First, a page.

“I was on maternity leave, and my boss at the time thought he was doing me a favor by not giving me that role because he thought it was going to be a lot of pressure for me,” she says. “Although his intentions were good, there was this question, what am I capable of, because I’m a new mom. Nobody thinks twice about what a new dad is capable of.”
Dr. Sabry spoke to her boss, who apologized and has subsequently supported Dr. Sabry unequivocally in the role. She notes that he took steps to make sure that parental leave was a comfortable experience for all physicians working for him, men and women.
“We noticed a social construct that needed to be changed, and then he just went to work, and I went to work, and he completely supported me in everything I did,” she says.
Dr. Nichols says that when she’s encountered gender-related challenges, she didn’t accept them.
“I have many stories of situations when my gender has been brought up, generally in a negative way, and I always move on forward,” she says. “If they aren’t pleased with that, that’s their problem, they’re going to miss out on an excellent physician.”
Early in her career, K. Kay Moody, DO, was advised not to use the name K. Kay Moody because it wasn’t professional. She was asked to go by Karolyn.
“My argument was that Douglas is Doug and Robert is Bob and T.J. is T.J.,” says Dr. Moody, an emergency physician who created the emDocs community for emergency medicine physicians. “When I see a patient, I’m Dr. Moody. Why can’t I go by the name that I’ve been using my whole life? I survived, and I’m K. Kay again. But I had never run into that type of discrimination before. I hate calling it that, but looking back, that’s what it was.”
Supporting women in medicine
As the first woman to serve in several leadership positions in the osteopathic medical profession, Dr. Nichols says she is most proud of now being in the position to mentor and support both female and male physicians and trainees.
“I teach a lot of leadership courses and workshops, because I made every mistake in the book and I know that’s how doctors do things,” she says. “We were taught, in our processes, to be a good physician, but that’s not always what works to be a good leader.”
As a senior advisor to Time’s Up Healthcare, Dr. Ross-Lee is part of a movement of professionals who are advocating for equal pay for all health care workers and raising awareness of the issue of sexual harassment in medicine.
“They have had an impact by aligning themselves with health care institutions to get the level of commitment that’s necessary for them to implement programming,” she says. “They want to involve all health care workers, not just physicians, in their efforts. Fundamentally, they see their time as being now.”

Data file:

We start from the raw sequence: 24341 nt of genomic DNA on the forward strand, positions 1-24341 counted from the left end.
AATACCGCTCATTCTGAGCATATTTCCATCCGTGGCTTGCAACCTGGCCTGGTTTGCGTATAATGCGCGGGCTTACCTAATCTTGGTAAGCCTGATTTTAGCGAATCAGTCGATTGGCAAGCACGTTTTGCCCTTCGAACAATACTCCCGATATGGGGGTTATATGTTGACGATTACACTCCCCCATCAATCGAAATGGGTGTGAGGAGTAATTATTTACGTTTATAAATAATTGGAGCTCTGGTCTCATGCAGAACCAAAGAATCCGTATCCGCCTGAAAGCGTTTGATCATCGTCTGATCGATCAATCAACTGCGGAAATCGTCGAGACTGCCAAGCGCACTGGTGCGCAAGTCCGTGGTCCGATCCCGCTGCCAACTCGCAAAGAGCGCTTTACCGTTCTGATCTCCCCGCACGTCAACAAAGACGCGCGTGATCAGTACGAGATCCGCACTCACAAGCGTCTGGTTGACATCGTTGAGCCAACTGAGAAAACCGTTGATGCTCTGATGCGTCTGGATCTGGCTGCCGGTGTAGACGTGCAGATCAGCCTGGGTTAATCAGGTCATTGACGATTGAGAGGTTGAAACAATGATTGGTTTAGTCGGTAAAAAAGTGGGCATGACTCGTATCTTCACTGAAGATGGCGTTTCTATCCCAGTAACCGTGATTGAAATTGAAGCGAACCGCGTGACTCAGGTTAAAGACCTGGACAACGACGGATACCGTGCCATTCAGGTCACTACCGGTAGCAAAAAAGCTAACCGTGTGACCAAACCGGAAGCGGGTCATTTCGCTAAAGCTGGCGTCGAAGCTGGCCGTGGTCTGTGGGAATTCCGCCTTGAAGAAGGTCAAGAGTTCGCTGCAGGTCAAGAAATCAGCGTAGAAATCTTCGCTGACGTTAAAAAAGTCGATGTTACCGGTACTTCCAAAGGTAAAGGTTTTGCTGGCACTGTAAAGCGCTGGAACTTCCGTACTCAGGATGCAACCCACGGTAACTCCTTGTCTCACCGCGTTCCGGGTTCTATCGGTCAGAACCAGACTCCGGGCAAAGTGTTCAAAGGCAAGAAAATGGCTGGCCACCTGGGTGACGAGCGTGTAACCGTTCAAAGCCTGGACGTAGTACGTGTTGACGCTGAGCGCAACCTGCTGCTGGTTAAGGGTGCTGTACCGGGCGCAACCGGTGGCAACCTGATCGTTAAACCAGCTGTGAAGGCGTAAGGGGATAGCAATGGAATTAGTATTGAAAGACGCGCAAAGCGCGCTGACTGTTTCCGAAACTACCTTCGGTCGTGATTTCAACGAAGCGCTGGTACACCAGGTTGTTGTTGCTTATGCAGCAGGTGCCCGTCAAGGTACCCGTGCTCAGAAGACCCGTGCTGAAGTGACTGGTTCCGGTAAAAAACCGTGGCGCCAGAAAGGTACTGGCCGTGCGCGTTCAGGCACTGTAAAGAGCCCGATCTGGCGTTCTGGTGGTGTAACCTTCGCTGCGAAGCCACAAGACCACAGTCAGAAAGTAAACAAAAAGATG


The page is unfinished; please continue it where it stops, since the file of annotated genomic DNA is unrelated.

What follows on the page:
Barbara Walker, DO, was the first female physician to be deployed with the 82nd Airborne Division, an airborne infantry division of the U.S. Army. She traveled to Saudi Arabia with the division during the Gulf War and quickly became an advocate and ally for the female soldiers on the mission.
Dr. Walker says her experiences in medicine showed her the importance of also advocating for and supporting the female physicians who came after her.
“I’ve tried to work with and mentor female students and residents,” she says. “I’ve seen a number of wonderful young women who have thrived.”
It’s vital that students and new physicians have an ally to turn to if they encounter sexual harassment, Dr. Walker notes.
“It can be a scary situation, but if people have a safe place to go, it’s immensely helpful,” she says.
Advice for today’s female medical students and premeds
There’s not any area in medicine where women can’t excel, says Dr. Walker.
“Don’t let barriers become a problem for you,” she says. “If you can’t go over the wall, go around it.”
Dr. Nichols advises women in medical school not to expect people to treat them differently, and also not to tolerate people treating them differently.
“One of my favorite quotes is: ‘respect. I don’t ask anything more, but I won’t accept anything less,’ ” she says.
Dr. Moody urges today’s female trainees to be themselves and celebrate what makes them unique.
“It should not matter what your gender, sexuality, height or personality is,” she says. “Medicine is big enough that we have room for differences and appreciation for those differences, and we need you to be you because you are a blessing. Hold on to yourself, your soul, and everything about you that makes you different and wonderful because the fabric of medicine needs to be this beautiful tapestry of differences.”